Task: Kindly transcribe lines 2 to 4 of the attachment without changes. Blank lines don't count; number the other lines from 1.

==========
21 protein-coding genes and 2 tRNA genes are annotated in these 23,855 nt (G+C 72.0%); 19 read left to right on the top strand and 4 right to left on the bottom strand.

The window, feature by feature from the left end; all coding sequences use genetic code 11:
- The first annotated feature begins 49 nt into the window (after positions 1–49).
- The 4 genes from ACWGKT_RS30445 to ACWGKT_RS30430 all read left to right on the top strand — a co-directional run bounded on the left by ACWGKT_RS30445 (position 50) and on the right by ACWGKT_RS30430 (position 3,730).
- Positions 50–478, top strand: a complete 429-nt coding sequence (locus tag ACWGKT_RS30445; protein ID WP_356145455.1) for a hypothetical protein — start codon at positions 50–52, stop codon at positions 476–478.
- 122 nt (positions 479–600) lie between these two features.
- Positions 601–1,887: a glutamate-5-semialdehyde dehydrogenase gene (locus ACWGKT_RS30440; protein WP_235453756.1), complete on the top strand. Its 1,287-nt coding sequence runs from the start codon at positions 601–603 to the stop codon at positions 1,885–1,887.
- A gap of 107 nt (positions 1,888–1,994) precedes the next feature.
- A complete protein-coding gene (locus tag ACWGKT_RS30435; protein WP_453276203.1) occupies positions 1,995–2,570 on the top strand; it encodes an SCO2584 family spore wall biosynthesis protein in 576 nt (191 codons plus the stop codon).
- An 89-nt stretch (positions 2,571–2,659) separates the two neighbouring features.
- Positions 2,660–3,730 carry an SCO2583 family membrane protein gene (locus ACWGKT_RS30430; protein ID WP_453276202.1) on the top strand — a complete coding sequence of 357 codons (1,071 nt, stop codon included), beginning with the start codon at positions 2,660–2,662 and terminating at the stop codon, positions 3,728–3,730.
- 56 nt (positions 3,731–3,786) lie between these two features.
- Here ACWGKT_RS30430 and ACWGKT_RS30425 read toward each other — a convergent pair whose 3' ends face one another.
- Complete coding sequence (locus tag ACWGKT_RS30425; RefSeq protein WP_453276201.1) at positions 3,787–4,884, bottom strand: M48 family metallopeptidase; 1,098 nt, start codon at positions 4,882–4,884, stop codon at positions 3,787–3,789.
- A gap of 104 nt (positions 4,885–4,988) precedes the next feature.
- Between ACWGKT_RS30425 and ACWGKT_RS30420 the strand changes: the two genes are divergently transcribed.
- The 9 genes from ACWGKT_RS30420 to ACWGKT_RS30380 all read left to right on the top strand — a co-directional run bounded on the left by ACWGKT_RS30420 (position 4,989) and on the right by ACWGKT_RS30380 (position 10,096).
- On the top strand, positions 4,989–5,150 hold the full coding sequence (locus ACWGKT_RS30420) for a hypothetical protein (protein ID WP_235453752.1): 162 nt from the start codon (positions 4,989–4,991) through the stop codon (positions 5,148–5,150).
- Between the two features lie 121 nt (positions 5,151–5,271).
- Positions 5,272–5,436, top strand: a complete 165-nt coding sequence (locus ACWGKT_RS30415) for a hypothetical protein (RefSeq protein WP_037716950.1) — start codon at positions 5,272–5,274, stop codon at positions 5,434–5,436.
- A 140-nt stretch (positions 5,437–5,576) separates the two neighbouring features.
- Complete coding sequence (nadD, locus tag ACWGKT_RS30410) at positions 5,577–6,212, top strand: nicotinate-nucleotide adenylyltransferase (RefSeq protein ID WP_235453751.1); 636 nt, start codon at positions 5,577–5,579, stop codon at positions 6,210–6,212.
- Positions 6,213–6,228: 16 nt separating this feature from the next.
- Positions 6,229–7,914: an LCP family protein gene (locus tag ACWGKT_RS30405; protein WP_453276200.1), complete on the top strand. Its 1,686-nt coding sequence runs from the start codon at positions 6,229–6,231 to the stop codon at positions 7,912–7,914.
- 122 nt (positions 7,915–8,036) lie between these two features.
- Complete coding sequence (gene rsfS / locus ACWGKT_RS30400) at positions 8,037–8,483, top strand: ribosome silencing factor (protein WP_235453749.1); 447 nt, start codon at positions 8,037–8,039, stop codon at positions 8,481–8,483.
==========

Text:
The window, feature by feature from the left end; all coding sequences use genetic code 11:
- The first annotated feature begins 49 nt into the window (after positions 1–49).
- The 4 genes from ACWGKT_RS30445 to ACWGKT_RS30430 all read left to right on the top strand — a co-directional run bounded on the left by ACWGKT_RS30445 (position 50) and on the right by ACWGKT_RS30430 (position 3,730).